Can you talk about Rwanda today?
In the country, 11 years after genocide, there are many changes. The government has done a lot to help people start to live again. The first thing they did just after the genocide, was avoid revenge. They said that no one can revenge his family. After that, they tried to create some structures and commissions, like the National Unity and Reconciliation Commission. This commission worked very well and has helped people to live together in a good relationship. Their approach is training people to work together and talk about their problems. There is also an approach for poverty reduction. When people from different ethnic groups work together, there is more trust between them. They trust each other and help each other. Those who were involved in genocide are free to talk and ask pardons and survivors of genocide are able to forgive.

There is also the gacaca, the traditional justice system where people sit together in their village and try to talk about their problems and decide on how to punish or to forgive. They decide what to do with those people involved in genocide. It is a good process and works well in the country. People feel free in their village. It helps them to understand each other and respect each other.

We also have good governance, good centralization. There are many things that have been done by the government, the ministry of gender, and women’s organizations who are working with widows, orphans and traumatized people.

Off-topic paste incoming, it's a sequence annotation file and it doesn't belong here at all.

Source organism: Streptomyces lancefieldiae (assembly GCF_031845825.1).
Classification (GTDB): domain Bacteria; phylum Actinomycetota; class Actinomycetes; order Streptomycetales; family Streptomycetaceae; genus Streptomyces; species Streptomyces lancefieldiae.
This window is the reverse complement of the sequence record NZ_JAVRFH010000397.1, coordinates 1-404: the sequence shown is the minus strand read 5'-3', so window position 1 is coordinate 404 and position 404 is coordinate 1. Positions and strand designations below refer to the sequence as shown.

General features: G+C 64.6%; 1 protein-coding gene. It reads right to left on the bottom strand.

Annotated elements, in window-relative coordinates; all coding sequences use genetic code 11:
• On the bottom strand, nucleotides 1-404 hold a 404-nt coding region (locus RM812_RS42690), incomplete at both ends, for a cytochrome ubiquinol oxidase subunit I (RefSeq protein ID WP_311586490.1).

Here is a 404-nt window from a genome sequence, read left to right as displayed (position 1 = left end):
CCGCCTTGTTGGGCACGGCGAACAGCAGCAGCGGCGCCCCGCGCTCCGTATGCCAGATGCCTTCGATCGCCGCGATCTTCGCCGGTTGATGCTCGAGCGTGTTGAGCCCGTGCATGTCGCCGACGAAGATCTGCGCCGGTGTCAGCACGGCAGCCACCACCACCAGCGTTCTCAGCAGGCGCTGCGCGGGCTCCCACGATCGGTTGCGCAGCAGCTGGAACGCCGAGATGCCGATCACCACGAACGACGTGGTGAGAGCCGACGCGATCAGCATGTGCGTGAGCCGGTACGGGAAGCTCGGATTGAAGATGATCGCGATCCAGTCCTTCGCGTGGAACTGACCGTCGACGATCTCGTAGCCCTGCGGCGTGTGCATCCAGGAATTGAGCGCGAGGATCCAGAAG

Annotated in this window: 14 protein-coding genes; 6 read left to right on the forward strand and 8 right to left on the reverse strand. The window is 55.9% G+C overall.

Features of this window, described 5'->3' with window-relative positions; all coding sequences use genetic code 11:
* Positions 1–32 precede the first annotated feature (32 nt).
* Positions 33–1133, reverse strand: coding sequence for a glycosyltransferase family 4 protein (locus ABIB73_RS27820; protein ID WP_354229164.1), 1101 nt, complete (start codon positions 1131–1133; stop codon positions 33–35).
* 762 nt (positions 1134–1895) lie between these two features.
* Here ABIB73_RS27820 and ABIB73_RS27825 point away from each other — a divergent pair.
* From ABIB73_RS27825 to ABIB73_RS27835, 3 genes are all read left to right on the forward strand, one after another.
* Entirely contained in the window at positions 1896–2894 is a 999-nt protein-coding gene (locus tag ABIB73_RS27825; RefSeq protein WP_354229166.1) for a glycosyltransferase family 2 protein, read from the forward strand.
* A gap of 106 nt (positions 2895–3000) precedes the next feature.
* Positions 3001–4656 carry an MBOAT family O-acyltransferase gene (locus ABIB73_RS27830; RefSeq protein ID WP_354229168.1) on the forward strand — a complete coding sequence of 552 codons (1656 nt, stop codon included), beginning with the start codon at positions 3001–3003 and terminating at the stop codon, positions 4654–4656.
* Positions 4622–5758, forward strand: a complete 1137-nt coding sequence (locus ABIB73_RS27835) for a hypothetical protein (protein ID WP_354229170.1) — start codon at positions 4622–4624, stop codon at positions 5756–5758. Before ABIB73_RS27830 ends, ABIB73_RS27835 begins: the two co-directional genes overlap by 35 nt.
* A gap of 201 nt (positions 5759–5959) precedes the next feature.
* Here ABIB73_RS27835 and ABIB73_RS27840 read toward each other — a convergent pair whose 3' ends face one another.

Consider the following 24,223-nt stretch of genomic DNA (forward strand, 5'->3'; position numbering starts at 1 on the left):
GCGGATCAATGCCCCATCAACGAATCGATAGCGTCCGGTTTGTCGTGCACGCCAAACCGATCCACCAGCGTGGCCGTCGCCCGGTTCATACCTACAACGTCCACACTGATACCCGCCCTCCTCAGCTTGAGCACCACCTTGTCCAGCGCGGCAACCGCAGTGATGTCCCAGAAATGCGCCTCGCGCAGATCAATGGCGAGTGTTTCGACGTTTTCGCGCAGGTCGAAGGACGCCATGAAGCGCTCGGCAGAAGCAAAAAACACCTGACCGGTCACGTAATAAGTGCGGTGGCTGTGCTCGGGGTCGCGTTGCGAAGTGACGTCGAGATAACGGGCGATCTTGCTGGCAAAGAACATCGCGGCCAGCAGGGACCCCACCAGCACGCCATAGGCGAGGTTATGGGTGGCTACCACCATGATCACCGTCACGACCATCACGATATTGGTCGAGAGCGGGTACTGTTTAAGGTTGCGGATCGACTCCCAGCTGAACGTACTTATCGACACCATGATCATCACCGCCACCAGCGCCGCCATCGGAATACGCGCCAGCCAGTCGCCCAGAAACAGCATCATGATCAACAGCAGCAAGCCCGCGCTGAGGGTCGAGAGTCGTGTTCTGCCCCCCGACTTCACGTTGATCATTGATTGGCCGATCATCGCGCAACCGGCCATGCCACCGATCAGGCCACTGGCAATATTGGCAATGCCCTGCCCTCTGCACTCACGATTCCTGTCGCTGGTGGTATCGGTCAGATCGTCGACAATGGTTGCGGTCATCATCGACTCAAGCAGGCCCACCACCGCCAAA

You can say that we are living in peace now.

One thing that struck me when I was in Rwanda this summer was that nobody used ethnic identities anymore. Have the terms Hutu and Tutsi been eliminated?
There is no more ethnicity in our identity cards. We are all the same. We are Rwandese.

There have also been so many memorials created in Rwanda.
There are different memorial sites in the country. Each year in April, we remember. We visit the memorials, try to understand what happened during the genocide and think about how to not let it happen again.

Can you talk about your work with Oxfam and what some of your programs in Rwanda are?
Oxfam is doing peace building and development projects in Umatara, Ruhengeri and Gitarama. We try to identify conflict, poverty level, and different needs in the communities where we work. After the baseline study, we train men and women, literate and illiterate, on conflict management. We also work with former soldiers and help reintegrate them into the community. After the training we give them grants. They try to make projects and those projects help them to work together. When they work together, they trust each other and they use their decision-making to resolve the conflicts among them. This also creates a relationship between community and leaders.

What are your hopes for the future?
My hope for the future is that genocide does not happen again. I hope that the leaders will take seriously their responsibility to protect innocent civilians. Instead of discussing why people are dying, they will take quick collective action to stop the war or the genocide. If they have to discuss, they can discuss after.

This agreement signed by those world leaders gives me hope.

It is a good document that can prevent other conflicts if the leaders will be responsible.

When I was in Rwanda I was very impressed by the people and their ability to live together. It is a beautiful country and it is inspiring to see it so stable right now.
Thank you. The problem was bad governance, bad leaders. It was not a problem with the community. There is an improvement in our country. The government has done a lot after the genocide. Kagame is a good president, a very good man.

Rwanda is a country of mountains and there are many beautiful places. And there is no violence. No violence. You can walk in the night and no one will hurt you.

To learn more about Oxfam’s programs in Rwanda visit